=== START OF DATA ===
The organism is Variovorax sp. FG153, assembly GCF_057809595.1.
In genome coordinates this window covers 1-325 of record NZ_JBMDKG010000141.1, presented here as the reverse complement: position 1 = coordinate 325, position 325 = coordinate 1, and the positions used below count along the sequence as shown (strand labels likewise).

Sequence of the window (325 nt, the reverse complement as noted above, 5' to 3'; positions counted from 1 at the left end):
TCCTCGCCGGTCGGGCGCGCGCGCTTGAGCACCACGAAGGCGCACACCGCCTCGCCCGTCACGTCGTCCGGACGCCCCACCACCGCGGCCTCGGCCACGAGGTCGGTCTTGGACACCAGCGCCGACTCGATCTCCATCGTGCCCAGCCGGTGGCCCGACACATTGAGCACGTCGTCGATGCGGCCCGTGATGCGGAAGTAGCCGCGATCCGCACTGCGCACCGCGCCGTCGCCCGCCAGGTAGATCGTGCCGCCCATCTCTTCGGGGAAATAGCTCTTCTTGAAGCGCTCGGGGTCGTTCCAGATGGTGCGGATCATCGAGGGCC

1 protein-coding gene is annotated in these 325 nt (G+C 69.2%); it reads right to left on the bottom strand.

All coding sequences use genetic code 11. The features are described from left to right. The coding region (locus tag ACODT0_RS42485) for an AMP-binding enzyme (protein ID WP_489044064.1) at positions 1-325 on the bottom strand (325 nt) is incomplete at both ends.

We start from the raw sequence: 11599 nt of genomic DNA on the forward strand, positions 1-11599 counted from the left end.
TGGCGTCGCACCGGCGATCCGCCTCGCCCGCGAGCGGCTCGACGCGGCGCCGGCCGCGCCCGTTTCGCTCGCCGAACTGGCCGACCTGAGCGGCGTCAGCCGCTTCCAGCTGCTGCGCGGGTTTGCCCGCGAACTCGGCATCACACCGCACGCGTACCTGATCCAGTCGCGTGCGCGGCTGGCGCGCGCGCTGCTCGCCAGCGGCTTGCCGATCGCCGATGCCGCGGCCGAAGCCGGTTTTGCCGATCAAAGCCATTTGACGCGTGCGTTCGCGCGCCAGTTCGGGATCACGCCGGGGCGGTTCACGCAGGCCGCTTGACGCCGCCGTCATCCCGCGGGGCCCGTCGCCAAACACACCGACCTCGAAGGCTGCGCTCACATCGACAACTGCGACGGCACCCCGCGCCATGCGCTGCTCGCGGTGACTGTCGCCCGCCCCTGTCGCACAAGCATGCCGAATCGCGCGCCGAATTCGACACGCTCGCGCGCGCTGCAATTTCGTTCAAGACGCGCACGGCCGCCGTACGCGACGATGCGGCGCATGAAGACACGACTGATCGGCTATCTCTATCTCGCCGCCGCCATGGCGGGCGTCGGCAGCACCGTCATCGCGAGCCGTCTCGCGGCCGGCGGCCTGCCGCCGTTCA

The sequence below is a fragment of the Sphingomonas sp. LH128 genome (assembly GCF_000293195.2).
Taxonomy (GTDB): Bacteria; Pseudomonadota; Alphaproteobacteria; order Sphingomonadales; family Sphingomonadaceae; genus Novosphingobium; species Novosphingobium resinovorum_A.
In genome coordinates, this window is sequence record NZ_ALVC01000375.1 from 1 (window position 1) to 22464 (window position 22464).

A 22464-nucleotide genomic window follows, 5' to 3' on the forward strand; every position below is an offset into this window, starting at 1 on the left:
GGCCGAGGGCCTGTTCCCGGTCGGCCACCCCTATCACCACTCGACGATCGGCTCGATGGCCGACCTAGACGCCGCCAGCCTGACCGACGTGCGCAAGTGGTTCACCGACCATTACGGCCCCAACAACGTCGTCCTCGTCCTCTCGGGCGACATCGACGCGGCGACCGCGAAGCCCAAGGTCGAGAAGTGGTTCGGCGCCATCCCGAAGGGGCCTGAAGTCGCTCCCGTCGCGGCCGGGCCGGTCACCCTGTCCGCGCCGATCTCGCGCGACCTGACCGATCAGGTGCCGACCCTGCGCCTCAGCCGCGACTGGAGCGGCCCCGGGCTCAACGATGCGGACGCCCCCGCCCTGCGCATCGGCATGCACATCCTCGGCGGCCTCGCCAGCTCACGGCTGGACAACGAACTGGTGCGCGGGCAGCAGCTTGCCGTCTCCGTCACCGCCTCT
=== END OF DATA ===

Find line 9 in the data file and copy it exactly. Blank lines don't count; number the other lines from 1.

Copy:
The sequence below is a fragment of the Sphingomonas sp. LH128 genome (assembly GCF_000293195.2).